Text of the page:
Supervisor: vanemteadur Urmas Saarma,
Opponent: prof. Ettore Randi, Bologna Ülikool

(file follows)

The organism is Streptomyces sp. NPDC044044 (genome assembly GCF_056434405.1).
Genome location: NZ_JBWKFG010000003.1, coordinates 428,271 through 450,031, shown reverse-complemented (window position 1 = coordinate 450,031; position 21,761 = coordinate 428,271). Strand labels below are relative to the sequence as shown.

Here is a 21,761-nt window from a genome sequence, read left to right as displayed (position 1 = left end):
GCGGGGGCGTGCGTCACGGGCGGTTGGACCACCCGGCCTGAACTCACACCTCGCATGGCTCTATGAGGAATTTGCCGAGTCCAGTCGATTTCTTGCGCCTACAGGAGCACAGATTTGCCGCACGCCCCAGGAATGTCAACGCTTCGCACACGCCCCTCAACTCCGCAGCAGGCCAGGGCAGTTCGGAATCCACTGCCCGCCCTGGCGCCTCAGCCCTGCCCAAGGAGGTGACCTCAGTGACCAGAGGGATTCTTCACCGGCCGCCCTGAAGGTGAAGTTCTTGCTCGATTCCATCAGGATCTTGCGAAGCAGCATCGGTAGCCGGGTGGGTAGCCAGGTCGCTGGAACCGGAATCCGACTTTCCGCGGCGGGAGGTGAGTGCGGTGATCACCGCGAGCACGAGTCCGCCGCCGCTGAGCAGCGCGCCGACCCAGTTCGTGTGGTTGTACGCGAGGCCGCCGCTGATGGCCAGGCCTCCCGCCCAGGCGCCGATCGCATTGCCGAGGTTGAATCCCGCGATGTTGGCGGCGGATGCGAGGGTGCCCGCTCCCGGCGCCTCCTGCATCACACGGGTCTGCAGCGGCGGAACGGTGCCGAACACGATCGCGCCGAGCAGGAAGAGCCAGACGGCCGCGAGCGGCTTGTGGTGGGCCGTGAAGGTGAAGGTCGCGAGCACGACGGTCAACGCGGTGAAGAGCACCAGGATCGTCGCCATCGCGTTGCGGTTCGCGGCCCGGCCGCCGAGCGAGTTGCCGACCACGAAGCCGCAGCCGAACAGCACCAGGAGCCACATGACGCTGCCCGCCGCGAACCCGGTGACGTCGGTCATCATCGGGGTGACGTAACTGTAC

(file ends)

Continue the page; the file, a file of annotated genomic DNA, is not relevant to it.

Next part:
Phylogeography is a discipline that focuses on the principles and processes affecting the spatial distribution of genetic lineages, within and among closely related species. Among wild mammals, the brown bear (Ursus arctos) has become a model species for phylogeographic analysis, due to wide distribution, the availability of numerous subfossils and its female philopatry. Current thesis examined brown bear matrilineal phylogeography (by analysing mitochondrial DNA (mtDNA) sequences) in northern Eurasia with particular focus on the population in north-west Eurasia. Prior to the studies performed in the frame of this thesis, information on brown bear phylogeography was largely lacking for northern Eurasia, which nonetheless constitutes a major part of the species' current distribution and contains the majority of the world's brown bear population. The results suggest that all contemporary brown bears in northern Eurasia are relatively closely related and after the Last Glacial Maximum, brown bears underwent a sudden demographic expansion and no significant geographic barrier was found to restrict migration across northern continental Eurasia. Detailed analysis of the north-west Eurasian brown bear population using complete mitochondrial sequences revealed five divergent, geographically confined and only partially overlapping haplogroups. Our analysis demonstrated that these five haplogroups formed during the post-glacial period and thus reflect a combination of postglacial migration patterns and more recent demographic history. Ninety-five complete mitogenomes, sequenced during this study, allowed us to make the first analysis of intra-specific variation among brown bear mitogenomes. Positive selection was found to act on the gene ND6. The results of this study provide scientific data that is potentially very useful for the development of effective management and conservation strategies for Eurasian brown bears in the near future.